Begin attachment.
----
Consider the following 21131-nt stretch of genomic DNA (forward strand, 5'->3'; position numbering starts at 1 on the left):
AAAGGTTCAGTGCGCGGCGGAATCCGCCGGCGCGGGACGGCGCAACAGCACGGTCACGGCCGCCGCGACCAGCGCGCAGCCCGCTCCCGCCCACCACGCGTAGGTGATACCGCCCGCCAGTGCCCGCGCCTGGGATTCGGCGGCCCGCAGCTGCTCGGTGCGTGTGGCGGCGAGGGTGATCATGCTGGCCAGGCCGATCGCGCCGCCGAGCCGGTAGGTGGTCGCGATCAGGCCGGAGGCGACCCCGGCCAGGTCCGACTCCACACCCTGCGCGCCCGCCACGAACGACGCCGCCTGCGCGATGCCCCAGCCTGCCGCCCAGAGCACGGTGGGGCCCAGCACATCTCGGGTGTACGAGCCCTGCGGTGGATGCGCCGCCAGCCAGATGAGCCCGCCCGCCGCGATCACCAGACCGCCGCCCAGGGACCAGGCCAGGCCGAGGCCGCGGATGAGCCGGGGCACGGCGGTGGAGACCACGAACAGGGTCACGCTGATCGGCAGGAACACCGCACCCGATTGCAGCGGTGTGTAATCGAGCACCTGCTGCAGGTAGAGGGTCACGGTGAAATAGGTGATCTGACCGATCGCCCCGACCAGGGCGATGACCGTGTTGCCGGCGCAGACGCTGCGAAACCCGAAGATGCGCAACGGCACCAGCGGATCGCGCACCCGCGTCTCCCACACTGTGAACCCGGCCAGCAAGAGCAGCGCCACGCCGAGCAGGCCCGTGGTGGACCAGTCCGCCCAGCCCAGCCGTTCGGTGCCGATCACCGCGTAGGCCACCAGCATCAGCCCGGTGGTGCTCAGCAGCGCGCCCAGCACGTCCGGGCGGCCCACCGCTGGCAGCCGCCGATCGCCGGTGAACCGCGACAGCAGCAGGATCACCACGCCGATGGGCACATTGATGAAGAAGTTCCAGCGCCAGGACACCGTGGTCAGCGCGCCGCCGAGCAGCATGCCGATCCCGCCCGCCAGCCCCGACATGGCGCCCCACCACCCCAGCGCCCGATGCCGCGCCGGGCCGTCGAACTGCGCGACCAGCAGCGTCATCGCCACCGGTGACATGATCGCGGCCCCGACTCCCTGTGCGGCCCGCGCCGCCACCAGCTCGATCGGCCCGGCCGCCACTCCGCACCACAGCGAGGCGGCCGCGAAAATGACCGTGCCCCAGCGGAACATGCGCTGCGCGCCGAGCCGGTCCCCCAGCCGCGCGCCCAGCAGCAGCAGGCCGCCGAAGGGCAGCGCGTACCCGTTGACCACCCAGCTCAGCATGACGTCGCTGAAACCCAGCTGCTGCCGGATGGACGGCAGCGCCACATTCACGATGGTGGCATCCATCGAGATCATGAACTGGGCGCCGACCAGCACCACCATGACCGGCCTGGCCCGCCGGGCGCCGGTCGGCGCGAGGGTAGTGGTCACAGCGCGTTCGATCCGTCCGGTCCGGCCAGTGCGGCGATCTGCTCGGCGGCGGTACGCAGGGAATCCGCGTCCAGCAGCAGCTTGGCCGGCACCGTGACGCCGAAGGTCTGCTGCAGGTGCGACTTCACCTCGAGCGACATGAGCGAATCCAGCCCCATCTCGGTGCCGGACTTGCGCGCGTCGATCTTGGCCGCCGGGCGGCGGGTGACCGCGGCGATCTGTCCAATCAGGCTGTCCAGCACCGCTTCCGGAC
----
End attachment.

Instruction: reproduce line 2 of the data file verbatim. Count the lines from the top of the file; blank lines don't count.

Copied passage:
AAAGGTTCAGTGCGCGGCGGAATCCGCCGGCGCGGGACGGCGCAACAGCACGGTCACGGCCGCCGCGACCAGCGCGCAGCCCGCTCCCGCCCACCACGCGTAGGTGATACCGCCCGCCAGTGCCCGCGCCTGGGATTCGGCGGCCCGCAGCTGCTCGGTGCGTGTGGCGGCGAGGGTGATCATGCTGGCCAGGCCGATCGCGCCGCCGAGCCGGTAGGTGGTCGCGATCAGGCCGGAGGCGACCCCGGCCAGGTCCGACTCCACACCCTGCGCGCCCGCCACGAACGACGCCGCCTGCGCGATGCCCCAGCCTGCCGCCCAGAGCACGGTGGGGCCCAGCACATCTCGGGTGTACGAGCCCTGCGGTGGATGCGCCGCCAGCCAGATGAGCCCGCCCGCCGCGATCACCAGACCGCCGCCCAGGGACCAGGCCAGGCCGAGGCCGCGGATGAGCCGGGGCACGGCGGTGGAGACCACGAACAGGGTCACGCTGATCGGCAGGAACACCGCACCCGATTGCAGCGGTGTGTAATCGAGCACCTGCTGCAGGTAGAGGGTCACGGTGAAATAGGTGATCTGACCGATCGCCCCGACCAGGGCGATGACCGTGTTGCCGGCGCAGACGCTGCGAAACCCGAAGATGCGCAACGGCACCAGCGGATCGCGCACCCGCGTCTCCCACACTGTGAACCCGGCCAGCAAGAGCAGCGCCACGCCGAGCAGGCCCGTGGTGGACCAGTCCGCCCAGCCCAGCCGTTCGGTGCCGATCACCGCGTAGGCCACCAGCATCAGCCCGGTGGTGCTCAGCAGCGCGCCCAGCACGTCCGGGCGGCCCACCGCTGGCAGCCGCCGATCGCCGGTGAACCGCGACAGCAGCAGGATCACCACGCCGATGGGCACATTGATGAAGAAGTTCCAGCGCCAGGACACCGTGGTCAGCGCGCCGCCGAGCAGCATGCCGATCCCGCCCGCCAGCCCCGACATGGCGCCCCACCACCCCAGCGCCCGATGCCGCGCCGGGCCGTCGAACTGCGCGACCAGCAGCGTCATCGCCACCGGTGACATGATCGCGGCCCCGACTCCCTGTGCGGCCCGCGCCGCCACCAGCTCGATCGGCCCGGCCGCCACTCCGCACCACAGCGAGGCGGCCGCGAAAATGACCGTGCCCCAGCGGAACATGCGCTGCGCGCCGAGCCGGTCCCCCAGCCGCGCGCCCAGCAGCAGCAGGCCGCCGAAGGGCAGCGCGTACCCGTTGACCACCCAGCTCAGCATGACGTCGCTGAAACCCAGCTGCTGCCGGATGGACGGCAGCGCCACATTCACGATGGTGGCATCCATCGAGATCATGAACTGGGCGCCGACCAGCACCACCATGACCGGCCTGGCCCGCCGGGCGCCGGTCGGCGCGAGGGTAGTGGTCACAGCGCGTTCGATCCGTCCGGTCCGGCCAGTGCGGCGATCTGCTCGGCGGCGGTACGCAGGGAATCCGCGTCCAGCAGCAGCTTGGCCGGCACCGTGACGCCGAAGGTCTGCTGCAGGTGCGACTTCACCTCGAGCGACATGAGCGAATCCAGCCCCATCTCGGTGCCGGACTTGCGCGCGTCGATCTTGGCCGCCGGGCGGCGGGTGACCGCGGCGATCTGTCCAATCAGGCTGTCCAGCACCGCTTCCGGAC